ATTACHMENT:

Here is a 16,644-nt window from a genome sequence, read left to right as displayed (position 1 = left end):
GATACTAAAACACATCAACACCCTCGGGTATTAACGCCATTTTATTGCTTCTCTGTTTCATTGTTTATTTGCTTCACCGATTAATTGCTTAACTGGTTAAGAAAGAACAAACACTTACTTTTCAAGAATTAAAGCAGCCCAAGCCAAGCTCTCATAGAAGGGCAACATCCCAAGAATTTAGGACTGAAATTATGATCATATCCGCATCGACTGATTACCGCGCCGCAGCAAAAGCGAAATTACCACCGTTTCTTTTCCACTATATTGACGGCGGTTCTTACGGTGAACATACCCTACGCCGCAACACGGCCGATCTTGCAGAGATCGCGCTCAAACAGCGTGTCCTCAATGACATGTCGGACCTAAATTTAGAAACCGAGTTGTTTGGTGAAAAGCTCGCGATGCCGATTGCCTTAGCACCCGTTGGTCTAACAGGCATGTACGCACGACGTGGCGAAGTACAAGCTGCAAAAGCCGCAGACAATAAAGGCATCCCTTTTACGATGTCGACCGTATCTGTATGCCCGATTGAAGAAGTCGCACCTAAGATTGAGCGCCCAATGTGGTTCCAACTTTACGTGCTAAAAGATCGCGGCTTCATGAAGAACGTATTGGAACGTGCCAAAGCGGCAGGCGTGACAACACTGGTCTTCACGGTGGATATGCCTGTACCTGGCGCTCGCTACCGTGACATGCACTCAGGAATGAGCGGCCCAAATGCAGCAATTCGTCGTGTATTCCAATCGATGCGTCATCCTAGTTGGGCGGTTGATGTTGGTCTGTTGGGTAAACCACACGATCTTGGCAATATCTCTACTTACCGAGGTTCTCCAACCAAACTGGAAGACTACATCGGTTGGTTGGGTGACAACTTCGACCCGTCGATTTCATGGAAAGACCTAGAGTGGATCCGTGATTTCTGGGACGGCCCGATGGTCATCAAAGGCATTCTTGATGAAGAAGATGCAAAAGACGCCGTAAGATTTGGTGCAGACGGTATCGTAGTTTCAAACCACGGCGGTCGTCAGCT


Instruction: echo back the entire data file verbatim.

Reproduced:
Here is a 16,644-nt window from a genome sequence, read left to right as displayed (position 1 = left end):
GATACTAAAACACATCAACACCCTCGGGTATTAACGCCATTTTATTGCTTCTCTGTTTCATTGTTTATTTGCTTCACCGATTAATTGCTTAACTGGTTAAGAAAGAACAAACACTTACTTTTCAAGAATTAAAGCAGCCCAAGCCAAGCTCTCATAGAAGGGCAACATCCCAAGAATTTAGGACTGAAATTATGATCATATCCGCATCGACTGATTACCGCGCCGCAGCAAAAGCGAAATTACCACCGTTTCTTTTCCACTATATTGACGGCGGTTCTTACGGTGAACATACCCTACGCCGCAACACGGCCGATCTTGCAGAGATCGCGCTCAAACAGCGTGTCCTCAATGACATGTCGGACCTAAATTTAGAAACCGAGTTGTTTGGTGAAAAGCTCGCGATGCCGATTGCCTTAGCACCCGTTGGTCTAACAGGCATGTACGCACGACGTGGCGAAGTACAAGCTGCAAAAGCCGCAGACAATAAAGGCATCCCTTTTACGATGTCGACCGTATCTGTATGCCCGATTGAAGAAGTCGCACCTAAGATTGAGCGCCCAATGTGGTTCCAACTTTACGTGCTAAAAGATCGCGGCTTCATGAAGAACGTATTGGAACGTGCCAAAGCGGCAGGCGTGACAACACTGGTCTTCACGGTGGATATGCCTGTACCTGGCGCTCGCTACCGTGACATGCACTCAGGAATGAGCGGCCCAAATGCAGCAATTCGTCGTGTATTCCAATCGATGCGTCATCCTAGTTGGGCGGTTGATGTTGGTCTGTTGGGTAAACCACACGATCTTGGCAATATCTCTACTTACCGAGGTTCTCCAACCAAACTGGAAGACTACATCGGTTGGTTGGGTGACAACTTCGACCCGTCGATTTCATGGAAAGACCTAGAGTGGATCCGTGATTTCTGGGACGGCCCGATGGTCATCAAAGGCATTCTTGATGAAGAAGATGCAAAAGACGCCGTAAGATTTGGTGCAGACGGTATCGTAGTTTCAAACCACGGCGGTCGTCAGCT